Introduction and objectives
One of the fundamental pillars in the treatment of patients with acute burns is effective pain management, which also requires indirect early management of short-term complications derived from ineffectual management, including venous thrombosis, hypertension with target organ, tachycardia, coronary event, hyperglycemia, immunosuppression, as well as of the long-term complications such as neuropathic pain, depression, anxiety, and joint contractures.1–6
In the current literature, pain management approaches in patients with burn injuries focus on controlling the somatic component reflecting the traumatic insult. However, pain in burn injuries is much more complex, involving multiple areas (physical, emotional, psychological) and involving pathophysiological mechanisms that mean much more than just a phenomenon that can be addressed with the administration of opioids. Consequently, pain management must be based on the best available evidence and performed by a multidisciplinary team using pharmacological and nonpharmacological interventions5,6 in order to break the vicious circle of pain and prevent the previously mentioned complications that may be triggered after a burn injury.
All of the above created the need to conduct a nonsystematic review of the literature on the comprehensive management of acute pain in patients with severe burn injury, summarizing the most relevant findings, so as to apply them at Hospital Universitario de Santander, one of the few medical centers with a care unit for burn patients. This document was developed by Universidad Industrial de Santander and it is designed to provide guidelines for acute pain management in this patient population that can be applied at any point in the acute care process. Its application is not limited just to Level III or Level IV care institutions in our country.
A nonsystematic review of the literature between 2000 and 2016, from databases such as MEDLINE/PUBMED, Embase, Science Direct, SciELO, LILACS, and Google scholar databases, as well as in academic texts, institutional management guidelines or regulatory documents, using the following search terms in English and Spanish: acute pain, burns, analgesics, therapy, pathophysiology of burns, nonpharmacologic analgesic for acute burn pain, management of pain in burned children, virtual reality in burn pain, opioid withdrawal, opioid overdose, management of pruritus in burns, acute pain in burn patients, burn, analgesia, perioperative management in burn patients, pain management in the pediatric burn patient, opioid overdosing, opioid weaning, management of pruritus in burns. Meta-analyses, clinical trials, observational studies, review articles, case series, management guidelines, and books were considered, excluding those that did not contribute relevant information about acute management and those that were outside the search dates (Figure 1). The authors read the retrieved articles and selected those cited in the references. The results of this review, from the perspective of the authors, are presented as follows.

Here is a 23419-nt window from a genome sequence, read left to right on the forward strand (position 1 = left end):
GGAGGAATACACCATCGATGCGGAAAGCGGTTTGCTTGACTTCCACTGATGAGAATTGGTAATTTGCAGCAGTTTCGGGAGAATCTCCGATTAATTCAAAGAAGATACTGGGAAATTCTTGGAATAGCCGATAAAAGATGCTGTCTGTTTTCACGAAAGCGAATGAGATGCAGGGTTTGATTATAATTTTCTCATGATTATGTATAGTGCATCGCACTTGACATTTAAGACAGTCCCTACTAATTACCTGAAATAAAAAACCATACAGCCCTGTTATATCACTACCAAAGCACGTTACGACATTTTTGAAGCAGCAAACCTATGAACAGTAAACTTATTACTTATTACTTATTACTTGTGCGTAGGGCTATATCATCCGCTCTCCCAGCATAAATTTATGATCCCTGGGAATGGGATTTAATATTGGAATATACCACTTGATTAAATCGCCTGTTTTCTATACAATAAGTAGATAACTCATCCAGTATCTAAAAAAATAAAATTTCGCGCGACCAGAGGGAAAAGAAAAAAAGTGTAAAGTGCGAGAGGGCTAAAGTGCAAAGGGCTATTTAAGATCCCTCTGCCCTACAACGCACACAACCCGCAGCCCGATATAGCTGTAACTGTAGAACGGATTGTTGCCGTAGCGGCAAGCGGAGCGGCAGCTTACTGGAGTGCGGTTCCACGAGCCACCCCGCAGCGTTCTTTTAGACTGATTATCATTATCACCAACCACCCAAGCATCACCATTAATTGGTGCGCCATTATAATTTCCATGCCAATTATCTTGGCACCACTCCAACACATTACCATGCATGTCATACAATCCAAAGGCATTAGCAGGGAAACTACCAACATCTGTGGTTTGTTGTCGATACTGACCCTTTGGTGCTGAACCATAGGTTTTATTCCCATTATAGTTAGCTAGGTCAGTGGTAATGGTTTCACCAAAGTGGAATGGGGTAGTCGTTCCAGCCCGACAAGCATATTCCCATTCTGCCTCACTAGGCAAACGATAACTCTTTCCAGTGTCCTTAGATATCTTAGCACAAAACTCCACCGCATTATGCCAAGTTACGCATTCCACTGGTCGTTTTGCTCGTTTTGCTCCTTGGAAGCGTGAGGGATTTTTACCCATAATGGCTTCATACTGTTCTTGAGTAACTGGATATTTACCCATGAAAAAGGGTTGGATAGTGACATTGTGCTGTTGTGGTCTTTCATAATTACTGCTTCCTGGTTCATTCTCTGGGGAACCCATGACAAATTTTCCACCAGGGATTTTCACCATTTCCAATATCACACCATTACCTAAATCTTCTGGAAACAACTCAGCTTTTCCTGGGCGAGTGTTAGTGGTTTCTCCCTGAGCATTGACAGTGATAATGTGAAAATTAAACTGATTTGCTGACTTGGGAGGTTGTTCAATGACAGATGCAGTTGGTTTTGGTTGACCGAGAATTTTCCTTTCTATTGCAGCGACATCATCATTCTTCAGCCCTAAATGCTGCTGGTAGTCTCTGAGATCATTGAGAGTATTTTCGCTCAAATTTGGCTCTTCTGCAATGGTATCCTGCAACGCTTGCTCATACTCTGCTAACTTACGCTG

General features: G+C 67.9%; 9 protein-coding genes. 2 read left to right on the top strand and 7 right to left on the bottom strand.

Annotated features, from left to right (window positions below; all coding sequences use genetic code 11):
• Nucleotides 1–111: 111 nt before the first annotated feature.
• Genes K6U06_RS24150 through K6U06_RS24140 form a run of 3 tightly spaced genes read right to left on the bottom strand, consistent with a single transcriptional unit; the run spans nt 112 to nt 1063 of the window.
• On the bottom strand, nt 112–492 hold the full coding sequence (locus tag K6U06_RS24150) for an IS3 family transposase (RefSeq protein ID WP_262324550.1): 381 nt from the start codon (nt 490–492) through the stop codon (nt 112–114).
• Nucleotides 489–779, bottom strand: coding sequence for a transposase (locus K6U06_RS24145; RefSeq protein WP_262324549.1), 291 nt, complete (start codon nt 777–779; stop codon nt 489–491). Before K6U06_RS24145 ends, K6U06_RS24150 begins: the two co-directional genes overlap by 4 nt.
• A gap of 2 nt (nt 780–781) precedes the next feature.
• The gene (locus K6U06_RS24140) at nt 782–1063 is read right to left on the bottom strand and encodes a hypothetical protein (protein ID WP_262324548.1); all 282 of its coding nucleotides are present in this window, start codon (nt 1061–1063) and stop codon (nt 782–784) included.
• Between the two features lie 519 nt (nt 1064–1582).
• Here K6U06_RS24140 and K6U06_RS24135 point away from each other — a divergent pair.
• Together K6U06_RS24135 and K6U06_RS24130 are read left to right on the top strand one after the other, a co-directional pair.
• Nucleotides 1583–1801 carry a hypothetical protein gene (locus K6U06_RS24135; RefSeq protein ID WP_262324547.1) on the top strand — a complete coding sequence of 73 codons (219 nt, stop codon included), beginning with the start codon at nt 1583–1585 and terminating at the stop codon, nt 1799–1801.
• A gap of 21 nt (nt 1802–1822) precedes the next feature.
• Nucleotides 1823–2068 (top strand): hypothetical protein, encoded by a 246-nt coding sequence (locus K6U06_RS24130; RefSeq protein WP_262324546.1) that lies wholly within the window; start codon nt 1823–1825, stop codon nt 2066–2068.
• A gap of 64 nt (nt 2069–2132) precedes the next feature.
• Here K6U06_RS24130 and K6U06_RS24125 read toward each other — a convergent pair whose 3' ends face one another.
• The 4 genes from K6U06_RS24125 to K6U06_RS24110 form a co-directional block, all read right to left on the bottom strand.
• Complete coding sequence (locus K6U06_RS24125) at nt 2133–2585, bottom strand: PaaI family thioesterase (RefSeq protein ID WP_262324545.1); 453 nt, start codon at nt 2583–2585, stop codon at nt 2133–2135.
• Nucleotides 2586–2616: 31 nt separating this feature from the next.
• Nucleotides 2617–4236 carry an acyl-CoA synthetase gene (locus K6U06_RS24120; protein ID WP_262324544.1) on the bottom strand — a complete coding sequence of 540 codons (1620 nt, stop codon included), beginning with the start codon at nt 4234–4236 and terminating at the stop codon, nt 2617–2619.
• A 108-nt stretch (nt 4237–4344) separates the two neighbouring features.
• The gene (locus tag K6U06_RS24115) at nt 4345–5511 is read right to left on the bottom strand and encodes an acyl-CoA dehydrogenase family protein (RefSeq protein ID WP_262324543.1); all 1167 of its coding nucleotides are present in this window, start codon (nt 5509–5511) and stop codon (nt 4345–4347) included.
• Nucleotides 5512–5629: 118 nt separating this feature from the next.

Pain assessment must be performed before, during, and after a painful procedure, and also 30 minutes after an analgesic intervention, and it must be objective and performed regularly using a validated tool6,7 such as the following: Visual Analogue Scale (VAS), in patients over 8 years of age8; Verbal Numeric Scale (VNS), in patients over 12 years of age and in settings where there is limited understanding of the VAS8; Verbal Global Scale (VGS), in patients over 12 and in settings where there is limited understanding of the VAS and the VNS8; Smiles Pain Rating Scale (SRPS), in patients 5 to 12 years of age8; FLACC (pain facies, lower limb movements, agitation, consolabilty, and crying), in children under 5 years of age.8
Pharmacological management: general
Potent opioid drugs are the cornerstone in the management of acute pain due to burn injuries.8–11 It is suggested to initiate management with potent opioid drugs and then taper down, instead of scaling up in potency.9,12 Every service in which these drugs are used routinely must have access to oxygen sources, devices, and trained staff for cardiopulmonary cerebral (CPCR) resuscitation, and naloxone.8–10 In addition, side effects from opioid administration must be anticipated and treated aggressively.9–11,13 Extremely painful procedures or procedures that cannot be tolerated by the patient must be performed under general anaesthesia.9,10,12,14
Underlying pain management: paracetamol and nonsteoridal anti-inflammatory agents (NSAIDs)
It is advisable to give all patients a scheduled around-the-clock (ATC) prescription of paracetamol 500 mg p.o. every 6 hours in adults, and 10 to 15 mg/kg every 6 hours in children8,10,11,14 as part of underlying pain management, unless contraindicated.10,11 Adding an ATC short-cycle (maximum 3 days) prescription of nonsteoridal anti-inflammatory agents (NSAIDs) may be considered12,13 (ibuprofen 400 mg Per Os (PO) every 8 hours, 10 mg/kg every 8 hours in children over 6 months of age, or diclofenac 50 mg PO every 12 hours, 75 mg IV every 12 hours in adults, 1 to 2 mg/kg every 12 hours in children over 5 years of age), and ATC paracetamol in noncritically ill patients with preserved oral route during the acute burn phase.9